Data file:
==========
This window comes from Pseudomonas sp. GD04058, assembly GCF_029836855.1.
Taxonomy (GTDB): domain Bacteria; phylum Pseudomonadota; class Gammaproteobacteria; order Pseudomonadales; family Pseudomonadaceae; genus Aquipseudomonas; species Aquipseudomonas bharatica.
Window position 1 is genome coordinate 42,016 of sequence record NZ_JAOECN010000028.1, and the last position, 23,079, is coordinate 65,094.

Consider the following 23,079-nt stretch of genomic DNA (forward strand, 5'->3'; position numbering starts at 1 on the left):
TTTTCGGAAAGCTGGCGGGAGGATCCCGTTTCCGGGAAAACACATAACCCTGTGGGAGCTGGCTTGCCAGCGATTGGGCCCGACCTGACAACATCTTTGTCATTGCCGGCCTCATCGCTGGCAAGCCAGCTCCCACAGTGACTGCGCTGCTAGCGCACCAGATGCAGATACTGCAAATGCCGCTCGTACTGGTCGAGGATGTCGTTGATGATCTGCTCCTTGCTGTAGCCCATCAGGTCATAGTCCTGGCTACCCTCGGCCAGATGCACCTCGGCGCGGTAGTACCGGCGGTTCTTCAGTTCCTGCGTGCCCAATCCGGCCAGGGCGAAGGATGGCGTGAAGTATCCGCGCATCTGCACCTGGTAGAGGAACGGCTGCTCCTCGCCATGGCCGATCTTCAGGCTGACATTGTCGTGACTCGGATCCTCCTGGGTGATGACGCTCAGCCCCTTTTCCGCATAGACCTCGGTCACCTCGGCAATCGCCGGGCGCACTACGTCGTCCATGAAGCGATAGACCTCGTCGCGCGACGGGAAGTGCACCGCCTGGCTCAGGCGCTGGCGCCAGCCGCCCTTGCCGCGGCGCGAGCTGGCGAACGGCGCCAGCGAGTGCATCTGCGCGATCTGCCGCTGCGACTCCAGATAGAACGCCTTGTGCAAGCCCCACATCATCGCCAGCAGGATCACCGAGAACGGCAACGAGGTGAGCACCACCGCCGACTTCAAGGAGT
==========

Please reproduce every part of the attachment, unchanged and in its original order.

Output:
This window comes from Pseudomonas sp. GD04058, assembly GCF_029836855.1.
Taxonomy (GTDB): domain Bacteria; phylum Pseudomonadota; class Gammaproteobacteria; order Pseudomonadales; family Pseudomonadaceae; genus Aquipseudomonas; species Aquipseudomonas bharatica.
Window position 1 is genome coordinate 42,016 of sequence record NZ_JAOECN010000028.1, and the last position, 23,079, is coordinate 65,094.

Consider the following 23,079-nt stretch of genomic DNA (forward strand, 5'->3'; position numbering starts at 1 on the left):
TTTTCGGAAAGCTGGCGGGAGGATCCCGTTTCCGGGAAAACACATAACCCTGTGGGAGCTGGCTTGCCAGCGATTGGGCCCGACCTGACAACATCTTTGTCATTGCCGGCCTCATCGCTGGCAAGCCAGCTCCCACAGTGACTGCGCTGCTAGCGCACCAGATGCAGATACTGCAAATGCCGCTCGTACTGGTCGAGGATGTCGTTGATGATCTGCTCCTTGCTGTAGCCCATCAGGTCATAGTCCTGGCTACCCTCGGCCAGATGCACCTCGGCGCGGTAGTACCGGCGGTTCTTCAGTTCCTGCGTGCCCAATCCGGCCAGGGCGAAGGATGGCGTGAAGTATCCGCGCATCTGCACCTGGTAGAGGAACGGCTGCTCCTCGCCATGGCCGATCTTCAGGCTGACATTGTCGTGACTCGGATCCTCCTGGGTGATGACGCTCAGCCCCTTTTCCGCATAGACCTCGGTCACCTCGGCAATCGCCGGGCGCACTACGTCGTCCATGAAGCGATAGACCTCGTCGCGCGACGGGAAGTGCACCGCCTGGCTCAGGCGCTGGCGCCAGCCGCCCTTGCCGCGGCGCGAGCTGGCGAACGGCGCCAGCGAGTGCATCTGCGCGATCTGCCGCTGCGACTCCAGATAGAACGCCTTGTGCAAGCCCCACATCATCGCCAGCAGGATCACCGAGAACGGCAACGAGGTGAGCACCACCGCCGACTTCAAGGAGT